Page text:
History of the RDPP
Since its student-initiated inception in 1997, the Racial Discrimination Prevention Policy (RDPP) has been the work of students, staff, faculty and administrators at Antioch College. The College’s Sexual Offense Prevention Policy inspired the idea for a policy designed to support an anti-racist College environment. There have been incidents on the Antioch College campus that demonstrated the need for this type of policy. Procedural components to address prevention are also included in the policy as part of the mediation and resolution process. The College’s Administrative Council approved this policy on April 25, 2006.
Antioch College is committed to being an inclusive community in which all persons have an equal opportunity to pursue academic excellence and participate in governance and community life. The educational mission of the College includes a proactive commitment to increase our knowledge, to develop our ability to question, and to develop intellectual consciousness regarding ourselves and the society in which we live.
Antioch College – students, faculty, staff, and administrators – has as its goal to create and sustain an anti-discriminatory environment, as articulated in existing anti-discrimination statements and legal obligations. Moreover, through this Racial Discrimination Prevention Policy (RDPP), the College actively commits to being an anti-racist, multicultural institution. The College will achieve this through:
A) Education, orientation, and training for all community members with the purpose of creating awareness of individual and collective accountability.
B) Ongoing workshops and administrative, curricular and co-curricular policy strategies aimed at preventing racial discrimination. Faculty will incorporate educational strategies in their curricula and classes as fully as possible in accordance with the existing faculty personnel policy relative to academic freedom.
C) Establishing procedures for dealing with offenses and violations of community standards having to do specifically with racial discrimination.
III. Glossary of Terms
For a clear understanding of this policy, terms below are defined as follows:
Race: A social construct that artificially divides people into distinct groups based on characteristics such as physical appearance (particularly color), ancestral heritage, cultural affiliation, cultural history, ethnic classification, and the social, economic and political needs of a society. Racial classifications subsume ethnic classifications. (source: Teaching For Diversity and Social Justice: A Source. NY. Routledge: 1997.)
Racism: Racism is a global system of material and symbolic resource management that subordinates members of targeted racial groups. According to the United Nations International Convention on the Elimination of All Forms of Racial Discrimination, racial discrimination is defined as, “Any distinction, exclusion, restriction, or preference based on race, color, descent, or national or ethnic origin which has the purpose or effect of nullifying or impairing the recognition, enjoyment, or exercise, on equal footing, of human rights and fundamental freedoms in the political, economic, social, cultural, or any other field of public life.” (source: U.N. The International Convention on the Elimination of All Forms of Racial Discrimination.) Moreover, in the United States, “these racial groups (i.e., African Americans, Latinos/as, Native Americans, Asians, Asian Pacific Islanders), have relatively little social power, as opposed to members of the agent racial group who have relatively more social power (whites).” (source: Teaching For Diversity and Social Justice: A Source. NY. Routledge: 1997.) An additional targeted group that Antioch College recognizes in the policy is people of Middle Eastern descent.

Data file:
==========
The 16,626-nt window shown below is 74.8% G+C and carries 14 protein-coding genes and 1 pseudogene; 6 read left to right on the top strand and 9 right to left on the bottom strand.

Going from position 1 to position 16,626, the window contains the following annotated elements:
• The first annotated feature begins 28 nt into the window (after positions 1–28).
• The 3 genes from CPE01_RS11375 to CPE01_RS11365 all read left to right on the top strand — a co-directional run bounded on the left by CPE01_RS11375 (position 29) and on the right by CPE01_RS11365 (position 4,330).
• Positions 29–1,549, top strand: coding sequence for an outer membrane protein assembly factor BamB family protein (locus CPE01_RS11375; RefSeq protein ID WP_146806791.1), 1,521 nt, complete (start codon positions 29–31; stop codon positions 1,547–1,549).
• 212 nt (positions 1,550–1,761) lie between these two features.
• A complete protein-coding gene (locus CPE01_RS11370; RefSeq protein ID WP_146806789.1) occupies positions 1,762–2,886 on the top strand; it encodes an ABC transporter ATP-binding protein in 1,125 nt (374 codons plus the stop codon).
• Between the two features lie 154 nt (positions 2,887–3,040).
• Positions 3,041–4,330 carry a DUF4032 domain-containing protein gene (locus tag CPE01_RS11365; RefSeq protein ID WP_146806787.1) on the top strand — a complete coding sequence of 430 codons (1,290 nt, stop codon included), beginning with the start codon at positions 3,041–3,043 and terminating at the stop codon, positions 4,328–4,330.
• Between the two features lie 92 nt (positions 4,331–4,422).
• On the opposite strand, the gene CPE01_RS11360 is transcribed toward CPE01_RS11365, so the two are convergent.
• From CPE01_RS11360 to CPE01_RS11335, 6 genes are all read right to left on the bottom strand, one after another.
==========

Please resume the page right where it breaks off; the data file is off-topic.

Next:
Discrimination: A decision making process that results in differential allocation of goods, resources and services, and access to full participation in society based on perceived identification with a particular social group. (source: Teaching For Diversity and Social Justice: A Source. NY. Routledge: 1997.)
Institutional Racism: The network of institutional structures and practices that create advantages and benefits for those who the power structure favors, and discrimination and disadvantage for people from targeted social groups. (source: Teaching For Diversity and Social Justice: A Source. NY. Routledge: 1997.)
IV. Policy Guidelines
It is expected that the institution, as a whole, and each community member, will strive individually and collectively to achieve the following:
A) Communication Guidelines
All community members should have equal voice. It should be acknowledged that conversations and confrontations (personal, group and institutional) surrounding race and racism are often uncomfortable, and discomfort in these exchanges often leads to growth. The following communication tools may help in fostering and enhancing respectful dialogue, discussion and conversation:
1) Acknowledging the likelihood that one may not completely understand another person’s perspective.
2) Acknowledging the difference between the discomfort of confronting racism verses the danger of being a target of racism.
3) Asking questions to enhance one’s understanding of another person’s perspective, while acknowledging that it is not the sole responsibility of people of color to educate about racism or to be singled out as representative of their ethnic group.
4) Acknowledging that community life requires appreciation of difference (not simply tolerance), as a positive value in personal, work and community interactions.
B) Community Guidelines